What will steady shaky financial system?
Two keys: Stabilize home values while keeping Wall Street calm, analysts say.
After months of wrenching upheaval in financial markets, the system hasn't self-destructed but it also hasn't stabilized.Skip to next paragraph
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What will it take?
With the nation now very likely in a recession, that's become an important question not just for bankers and policymakers, but for everyday workers and consumers.
Many signposts will mark the path forward, economists say, but they cite two crucial steps policymakers must make. First: Ensure that the current uncertainty about the value of houses is resolved, which will also help investors discover the now-uncertain value of mortgage-linked investments. Second: Prevent chaos from engulfing the financial system while that housing adjustment is taking place.
Unfortunately, the first step may take a while – many more months – and the second will continue to tax policymakers during that time.
Still, several recent signs are encouraging, including the apparent determination by Federal Reserve Chairman Ben Bernanke to move creatively and decisively when market jam-ups occur. He and his team are also lowering interest rates, including a move Tuesday that dropped the so-called federal funds rate from 3 percent to 2.25 percent.
Experts differ widely on how far advanced the current financial crisis is. Some say it could last several more years, while others say the stock market may be near bottom now.
A sure indicator, Mr. Horrigan says, will be when "vultures" – aggressive, bottom-fishing investors – start moving in to buy investments that have tanked in the hands of others. In the current crisis, those investments include packages of debt that include subprime mortgages.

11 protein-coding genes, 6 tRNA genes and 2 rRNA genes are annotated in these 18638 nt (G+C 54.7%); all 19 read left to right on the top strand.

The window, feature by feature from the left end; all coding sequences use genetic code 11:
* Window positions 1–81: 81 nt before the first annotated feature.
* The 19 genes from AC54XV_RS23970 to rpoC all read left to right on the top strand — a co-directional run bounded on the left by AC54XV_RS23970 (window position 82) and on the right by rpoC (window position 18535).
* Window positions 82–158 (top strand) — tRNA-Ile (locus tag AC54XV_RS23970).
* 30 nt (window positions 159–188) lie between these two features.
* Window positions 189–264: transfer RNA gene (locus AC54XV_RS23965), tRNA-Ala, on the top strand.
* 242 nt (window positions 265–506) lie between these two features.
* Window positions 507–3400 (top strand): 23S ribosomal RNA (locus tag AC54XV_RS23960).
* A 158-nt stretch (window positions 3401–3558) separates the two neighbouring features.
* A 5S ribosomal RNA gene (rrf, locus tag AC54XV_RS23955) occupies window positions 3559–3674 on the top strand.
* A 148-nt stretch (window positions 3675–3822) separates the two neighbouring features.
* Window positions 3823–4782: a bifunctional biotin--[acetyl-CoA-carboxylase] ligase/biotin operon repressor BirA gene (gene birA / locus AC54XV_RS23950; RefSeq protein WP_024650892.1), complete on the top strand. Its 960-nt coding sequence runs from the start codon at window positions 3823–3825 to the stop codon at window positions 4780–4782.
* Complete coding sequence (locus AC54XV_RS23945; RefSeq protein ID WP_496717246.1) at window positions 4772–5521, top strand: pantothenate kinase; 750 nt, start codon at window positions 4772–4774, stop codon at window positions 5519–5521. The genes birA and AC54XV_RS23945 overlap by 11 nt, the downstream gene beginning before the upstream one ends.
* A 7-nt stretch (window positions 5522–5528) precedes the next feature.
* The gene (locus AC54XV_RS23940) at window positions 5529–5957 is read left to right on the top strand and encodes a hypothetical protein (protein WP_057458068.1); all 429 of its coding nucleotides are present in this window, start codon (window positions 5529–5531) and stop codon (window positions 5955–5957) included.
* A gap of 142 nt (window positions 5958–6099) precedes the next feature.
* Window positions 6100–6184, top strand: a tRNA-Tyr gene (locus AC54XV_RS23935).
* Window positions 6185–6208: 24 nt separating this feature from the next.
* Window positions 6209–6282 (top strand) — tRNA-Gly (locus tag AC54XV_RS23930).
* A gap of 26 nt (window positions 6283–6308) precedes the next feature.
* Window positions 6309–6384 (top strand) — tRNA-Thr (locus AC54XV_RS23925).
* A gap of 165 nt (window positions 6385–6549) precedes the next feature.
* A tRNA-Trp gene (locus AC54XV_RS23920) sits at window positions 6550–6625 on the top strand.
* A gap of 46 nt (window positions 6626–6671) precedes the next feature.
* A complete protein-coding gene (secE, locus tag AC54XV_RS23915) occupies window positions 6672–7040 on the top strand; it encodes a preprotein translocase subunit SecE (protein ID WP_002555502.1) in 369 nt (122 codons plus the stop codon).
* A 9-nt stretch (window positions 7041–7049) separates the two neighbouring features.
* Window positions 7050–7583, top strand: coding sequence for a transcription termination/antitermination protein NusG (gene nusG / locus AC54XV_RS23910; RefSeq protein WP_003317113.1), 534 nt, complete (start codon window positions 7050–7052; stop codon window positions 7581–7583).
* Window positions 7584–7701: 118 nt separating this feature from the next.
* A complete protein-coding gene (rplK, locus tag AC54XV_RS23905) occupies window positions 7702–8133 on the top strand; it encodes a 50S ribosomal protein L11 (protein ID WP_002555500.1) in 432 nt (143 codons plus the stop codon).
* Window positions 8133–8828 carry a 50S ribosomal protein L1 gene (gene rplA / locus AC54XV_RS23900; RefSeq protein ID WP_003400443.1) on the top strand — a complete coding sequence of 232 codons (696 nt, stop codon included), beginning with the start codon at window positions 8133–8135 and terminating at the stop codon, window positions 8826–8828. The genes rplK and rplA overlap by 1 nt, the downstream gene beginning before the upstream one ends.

"That's how crises come to an end," Horrigan says. "Someone starts buying."
This is why home prices are so important. Buying of homes or of mortgage securities can best rebound on confidence that prices are near a bottom.
"The [economic] downturn was triggered by the bursting of a housing bubble," says Jared Bernstein, an economist at the Economic Policy Institute, a left-leaning Washington think tank. "As long as home prices have a way to go, it's hard to see much light at the end of the tunnel."
He cites a forecast of home prices shared by a number of analysts: "Home prices are down 10 percent, and probably have another 10 percent to go. By that very simple measure, you could argue we are halfway through the tunnel."
A key question is if policy intervention will hasten the process – or prolong it.
The argument for intervention is that the market is in such chaos now that home prices could fall too far. A wave of foreclosures is adding to an already large inventory of homes for sale. And in a vicious cycle, the further home prices fall, the more people may default on their loans.
Some analysts say the end of the crisis will be near when Congress takes some new action to stem the foreclosure tide. This could be structured, supporters say, so that it is not a bailout for lenders or borrowers – and so that it allows home prices to fall to a new equilibrium.